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Discussion in 'Military Medicine' started by IgD, Apr 18, 2007.

  1. IgD

    IgD The Lorax 10+ Year Member

    Jul 5, 2005
    My colleague (a physician) tried to get Lasik recently. The military told him he wasn't eligible for the procedure since he had less than one year on active duty. What do you think of that?
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  3. R-Me-Doc

    R-Me-Doc Now an X-R-Me-Doc 10+ Year Member

    Aug 31, 2003
    He's been on active duty for less than a year, or he has less than one year left on active duty? I know they won't do it if your committment is soon to expire . . . I can't really blame them for that, either.
  4. Galo

    Galo Senior Member Physician 7+ Year Member

    Jan 23, 2006
    SOP for the AF. It was something we all knew about. However, unless its changed recently, in the AF, you were only allowed to have PRK, and of course, your commander had to sign off on it. One of our surgeons got it, and other than thinking he was blind for 48 hrs, he felt he had great results.

    By the way, I think its petty for them to bait you and say that you have less than 365 days, so you cant have it.
  5. resxn

    resxn 10+ Year Member

    Oct 2, 2006
    the official AFI is that you cannot have elective surgery within 6 months of separation or retirement. I understand the separation rule, but retirement? when the benefits won't change anyway? Another stupid rule in a stupid system.
  6. pgg

    pgg Laugh at me, will they? Moderator 10+ Year Member

    Dec 14, 2005
    Home Again
    I think there are approximately 7,429 more important things to be annoyed about. I don't have a problem with the military not offering elective surgery to people who are getting out.

    For a while, you couldn't even get on the waitlist for refractive surgery at some MTFs unless you were a SF type, then a gonna-deploy type, now anyone can get it. Still, people who are getting out of the military ought to ride the end of the waitlist.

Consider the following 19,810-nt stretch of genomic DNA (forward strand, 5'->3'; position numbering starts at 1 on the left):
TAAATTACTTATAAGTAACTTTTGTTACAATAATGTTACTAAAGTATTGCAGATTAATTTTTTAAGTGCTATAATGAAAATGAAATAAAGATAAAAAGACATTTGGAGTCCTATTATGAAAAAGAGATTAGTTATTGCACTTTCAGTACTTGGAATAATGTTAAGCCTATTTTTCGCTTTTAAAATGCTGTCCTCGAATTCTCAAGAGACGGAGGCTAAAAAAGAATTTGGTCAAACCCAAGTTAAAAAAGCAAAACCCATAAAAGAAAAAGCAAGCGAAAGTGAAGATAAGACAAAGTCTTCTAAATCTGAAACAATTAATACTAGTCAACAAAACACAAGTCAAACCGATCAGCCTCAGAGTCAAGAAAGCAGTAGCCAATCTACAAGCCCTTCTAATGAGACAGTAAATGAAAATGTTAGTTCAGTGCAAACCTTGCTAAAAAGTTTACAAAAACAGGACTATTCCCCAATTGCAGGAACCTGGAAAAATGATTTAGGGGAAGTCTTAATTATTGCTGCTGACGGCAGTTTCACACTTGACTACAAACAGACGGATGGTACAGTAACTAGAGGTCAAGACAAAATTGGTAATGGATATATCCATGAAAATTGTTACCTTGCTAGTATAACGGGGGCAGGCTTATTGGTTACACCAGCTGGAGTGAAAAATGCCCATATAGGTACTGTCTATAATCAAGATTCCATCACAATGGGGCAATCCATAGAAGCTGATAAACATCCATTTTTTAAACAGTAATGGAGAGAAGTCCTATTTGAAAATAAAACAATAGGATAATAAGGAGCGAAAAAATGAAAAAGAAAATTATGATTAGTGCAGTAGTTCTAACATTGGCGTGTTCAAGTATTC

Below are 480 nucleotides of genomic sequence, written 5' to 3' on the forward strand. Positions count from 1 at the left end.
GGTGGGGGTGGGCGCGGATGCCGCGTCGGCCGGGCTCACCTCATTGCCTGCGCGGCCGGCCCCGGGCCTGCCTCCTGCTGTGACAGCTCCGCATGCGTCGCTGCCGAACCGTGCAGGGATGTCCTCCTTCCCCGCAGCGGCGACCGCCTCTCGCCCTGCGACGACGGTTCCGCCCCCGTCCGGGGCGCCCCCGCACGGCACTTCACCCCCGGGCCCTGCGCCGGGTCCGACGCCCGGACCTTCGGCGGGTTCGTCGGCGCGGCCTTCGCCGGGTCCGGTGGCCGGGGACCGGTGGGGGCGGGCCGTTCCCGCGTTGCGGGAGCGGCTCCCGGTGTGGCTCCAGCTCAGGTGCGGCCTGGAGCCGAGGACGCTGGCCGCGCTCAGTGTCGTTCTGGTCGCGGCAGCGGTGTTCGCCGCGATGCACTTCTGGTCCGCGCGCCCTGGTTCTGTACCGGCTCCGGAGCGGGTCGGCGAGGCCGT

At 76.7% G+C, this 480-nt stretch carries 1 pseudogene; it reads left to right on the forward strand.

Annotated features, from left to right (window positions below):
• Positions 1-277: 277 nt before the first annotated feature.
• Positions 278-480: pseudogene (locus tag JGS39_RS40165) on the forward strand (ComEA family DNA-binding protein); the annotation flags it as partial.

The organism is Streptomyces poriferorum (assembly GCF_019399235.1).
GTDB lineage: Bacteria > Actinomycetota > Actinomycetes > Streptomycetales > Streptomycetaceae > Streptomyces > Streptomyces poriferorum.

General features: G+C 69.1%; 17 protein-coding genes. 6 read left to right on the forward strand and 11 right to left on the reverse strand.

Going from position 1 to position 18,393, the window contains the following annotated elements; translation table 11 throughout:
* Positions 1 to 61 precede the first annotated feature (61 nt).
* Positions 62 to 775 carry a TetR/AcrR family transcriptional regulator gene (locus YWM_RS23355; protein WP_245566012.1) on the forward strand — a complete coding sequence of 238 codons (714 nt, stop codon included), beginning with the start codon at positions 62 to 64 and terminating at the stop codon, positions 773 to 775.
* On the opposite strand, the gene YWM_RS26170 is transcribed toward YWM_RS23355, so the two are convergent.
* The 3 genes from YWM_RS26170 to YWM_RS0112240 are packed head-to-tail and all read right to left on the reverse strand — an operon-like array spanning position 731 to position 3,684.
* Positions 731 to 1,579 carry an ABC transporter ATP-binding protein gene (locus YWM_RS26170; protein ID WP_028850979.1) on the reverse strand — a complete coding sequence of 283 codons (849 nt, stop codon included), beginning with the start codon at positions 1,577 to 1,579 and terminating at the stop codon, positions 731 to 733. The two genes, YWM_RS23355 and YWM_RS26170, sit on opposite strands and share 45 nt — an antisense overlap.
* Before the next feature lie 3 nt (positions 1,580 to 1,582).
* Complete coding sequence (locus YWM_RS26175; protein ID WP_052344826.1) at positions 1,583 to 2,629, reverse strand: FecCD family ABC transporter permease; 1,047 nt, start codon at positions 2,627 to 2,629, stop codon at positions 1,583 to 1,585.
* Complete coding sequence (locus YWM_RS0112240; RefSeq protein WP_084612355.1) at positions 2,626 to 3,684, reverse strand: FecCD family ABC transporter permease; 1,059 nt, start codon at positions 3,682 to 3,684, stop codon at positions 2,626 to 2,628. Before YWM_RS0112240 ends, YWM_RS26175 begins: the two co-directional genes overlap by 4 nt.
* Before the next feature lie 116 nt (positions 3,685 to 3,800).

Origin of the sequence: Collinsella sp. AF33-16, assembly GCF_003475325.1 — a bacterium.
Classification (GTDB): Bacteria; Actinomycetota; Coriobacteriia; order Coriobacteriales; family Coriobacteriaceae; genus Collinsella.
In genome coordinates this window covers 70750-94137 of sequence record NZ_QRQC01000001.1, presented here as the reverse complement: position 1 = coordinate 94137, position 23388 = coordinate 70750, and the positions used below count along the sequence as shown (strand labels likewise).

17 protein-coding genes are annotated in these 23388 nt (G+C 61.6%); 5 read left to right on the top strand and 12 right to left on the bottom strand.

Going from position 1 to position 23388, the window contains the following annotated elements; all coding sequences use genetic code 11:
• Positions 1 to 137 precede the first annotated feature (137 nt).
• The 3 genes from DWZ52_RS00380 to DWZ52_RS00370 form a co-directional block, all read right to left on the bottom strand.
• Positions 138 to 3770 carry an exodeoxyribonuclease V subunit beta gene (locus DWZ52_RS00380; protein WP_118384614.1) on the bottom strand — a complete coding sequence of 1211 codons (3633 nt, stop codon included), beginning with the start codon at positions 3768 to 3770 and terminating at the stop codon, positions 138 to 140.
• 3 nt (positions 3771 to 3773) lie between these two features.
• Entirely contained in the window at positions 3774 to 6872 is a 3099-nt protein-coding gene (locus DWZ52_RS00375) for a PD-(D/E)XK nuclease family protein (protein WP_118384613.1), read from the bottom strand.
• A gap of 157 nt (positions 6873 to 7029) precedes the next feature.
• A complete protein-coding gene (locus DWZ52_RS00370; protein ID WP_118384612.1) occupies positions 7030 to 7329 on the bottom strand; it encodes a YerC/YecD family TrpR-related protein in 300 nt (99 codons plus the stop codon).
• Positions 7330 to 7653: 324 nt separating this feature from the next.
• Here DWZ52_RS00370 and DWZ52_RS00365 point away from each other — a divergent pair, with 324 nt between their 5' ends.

C'mon, this is LASIK, not a hernia repair. It's only slightly less elective than a boob job. :rolleyes:
  7. Heeed!

    Heeed! On target, On time! 10+ Year Member

    Oct 10, 2003
    San Antonio, TX
    ...And how about some prior planning??? If you're waiting until 6 months prior to separation/retirement to start thinking about LASIK, it probably hasn't been a significant enough problem in the first place. Are there exceptions? Of course. But I concur with pgg.
  8. USAFdoc

    USAFdoc exUSAFdoc 5+ Year Member

    May 21, 2005

    possibly what they are thinking is that they do not want ANY elective surgery ("blanket rule") so that there is no channce of some unforseen complication delaying the retirment etc.

    I know, LASIK side effects/complications rare, but thats probably what they are thinking.:idea:
  9. megadon

    megadon 5+ Year Member

    Aug 26, 2006
    I had LASIK in 1999. I called the clinic in Charleston, and asked about wheter it was approved by the Navy for submarines. They said yes, so I had it done between prototype and Submarine officer basic course. Get ready to graduate, and find out I am medically disqualified. About three hours later, I was allowed to love Groton, CT and head to Norfolk. I was placed on medical hold, yet somehow reported to my boat and got underway. But those months don't count, I was waiting on a six month postop by the Navy to determine if I was waiver eligible. I should have done more legwork, cost me three months sea-pay while I was officially assigned to squadron, yet didn't figure out how to get into the building till about a year later.

    From a Navy standpoint, up until two years ago, when I got out, become a contractor and pursued med school, the Navy didn't like LASIK. I'm assuming the AF has the same arguments, concerns over the flap breaking in under/over pressure enviroments. Hence they were pushing PRK, which is the reason why they are so many more midshipmen eligible for aviation. I've heard Tuesday is Naval Academy day over at Bethesda in the PRK clinic.

    If the AF will let you have Lasik over PRK, take it, much less painful recovery, like none. If it is because he's been in less than a year, follow the stupid rule. He's committed to at least four anyway. It's not like we aren't used to following stupid rules. I understand being pissed over a stupid rule that possible could be only mandated for that hospital/clinic vice the entire AF. Hasn't been the first time I've seen that happen (extra rules limiting something to a single command beyond what the entire force is entitled too).

    My advice, if it is not a published AF policy, and is limited to that specific location only (because they don't want to do it), one option you have is contacting the inspector general. They should investigate whether or not that command has put in place a restrictive policy that is not in keeping with the AF. HOWEVER, this will make you EXTREMELY unpopular with the command if they find out you instituted it, cause you are a whistle blower.

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